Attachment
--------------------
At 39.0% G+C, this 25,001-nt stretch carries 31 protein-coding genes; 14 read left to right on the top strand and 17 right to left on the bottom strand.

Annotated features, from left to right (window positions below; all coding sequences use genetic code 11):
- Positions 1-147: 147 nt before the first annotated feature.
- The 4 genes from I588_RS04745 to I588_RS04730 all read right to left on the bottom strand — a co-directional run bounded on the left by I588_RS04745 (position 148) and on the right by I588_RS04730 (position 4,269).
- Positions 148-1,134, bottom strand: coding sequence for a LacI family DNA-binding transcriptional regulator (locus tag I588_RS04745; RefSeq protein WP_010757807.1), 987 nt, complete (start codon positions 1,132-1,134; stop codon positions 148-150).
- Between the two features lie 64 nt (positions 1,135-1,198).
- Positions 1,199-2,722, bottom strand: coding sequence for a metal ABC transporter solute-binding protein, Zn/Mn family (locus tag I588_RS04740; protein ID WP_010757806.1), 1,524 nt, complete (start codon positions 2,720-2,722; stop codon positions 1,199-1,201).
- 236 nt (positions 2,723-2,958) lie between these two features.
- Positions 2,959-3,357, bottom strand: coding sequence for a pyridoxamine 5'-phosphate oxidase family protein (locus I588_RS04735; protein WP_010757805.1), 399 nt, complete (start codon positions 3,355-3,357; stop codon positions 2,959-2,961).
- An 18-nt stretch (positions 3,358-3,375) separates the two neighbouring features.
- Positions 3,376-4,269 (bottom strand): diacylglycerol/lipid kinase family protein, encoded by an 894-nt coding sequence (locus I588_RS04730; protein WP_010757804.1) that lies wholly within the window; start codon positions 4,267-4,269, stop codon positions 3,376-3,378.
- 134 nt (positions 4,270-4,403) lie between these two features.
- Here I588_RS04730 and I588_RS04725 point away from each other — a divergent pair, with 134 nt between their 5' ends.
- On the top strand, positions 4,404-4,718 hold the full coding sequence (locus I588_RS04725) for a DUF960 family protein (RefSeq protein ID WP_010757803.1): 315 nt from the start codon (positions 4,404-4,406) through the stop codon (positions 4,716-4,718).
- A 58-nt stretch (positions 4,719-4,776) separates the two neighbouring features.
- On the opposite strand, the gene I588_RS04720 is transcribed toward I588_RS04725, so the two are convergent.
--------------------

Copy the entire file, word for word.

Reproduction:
At 39.0% G+C, this 25,001-nt stretch carries 31 protein-coding genes; 14 read left to right on the top strand and 17 right to left on the bottom strand.

Annotated features, from left to right (window positions below; all coding sequences use genetic code 11):
- Positions 1-147: 147 nt before the first annotated feature.
- The 4 genes from I588_RS04745 to I588_RS04730 all read right to left on the bottom strand — a co-directional run bounded on the left by I588_RS04745 (position 148) and on the right by I588_RS04730 (position 4,269).
- Positions 148-1,134, bottom strand: coding sequence for a LacI family DNA-binding transcriptional regulator (locus tag I588_RS04745; RefSeq protein WP_010757807.1), 987 nt, complete (start codon positions 1,132-1,134; stop codon positions 148-150).
- Between the two features lie 64 nt (positions 1,135-1,198).
- Positions 1,199-2,722, bottom strand: coding sequence for a metal ABC transporter solute-binding protein, Zn/Mn family (locus tag I588_RS04740; protein ID WP_010757806.1), 1,524 nt, complete (start codon positions 2,720-2,722; stop codon positions 1,199-1,201).
- 236 nt (positions 2,723-2,958) lie between these two features.
- Positions 2,959-3,357, bottom strand: coding sequence for a pyridoxamine 5'-phosphate oxidase family protein (locus I588_RS04735; protein WP_010757805.1), 399 nt, complete (start codon positions 3,355-3,357; stop codon positions 2,959-2,961).
- An 18-nt stretch (positions 3,358-3,375) separates the two neighbouring features.
- Positions 3,376-4,269 (bottom strand): diacylglycerol/lipid kinase family protein, encoded by an 894-nt coding sequence (locus I588_RS04730; protein WP_010757804.1) that lies wholly within the window; start codon positions 4,267-4,269, stop codon positions 3,376-3,378.
- 134 nt (positions 4,270-4,403) lie between these two features.
- Here I588_RS04730 and I588_RS04725 point away from each other — a divergent pair, with 134 nt between their 5' ends.
- On the top strand, positions 4,404-4,718 hold the full coding sequence (locus I588_RS04725) for a DUF960 family protein (RefSeq protein ID WP_010757803.1): 315 nt from the start codon (positions 4,404-4,406) through the stop codon (positions 4,716-4,718).
- A 58-nt stretch (positions 4,719-4,776) separates the two neighbouring features.
- On the opposite strand, the gene I588_RS04720 is transcribed toward I588_RS04725, so the two are convergent.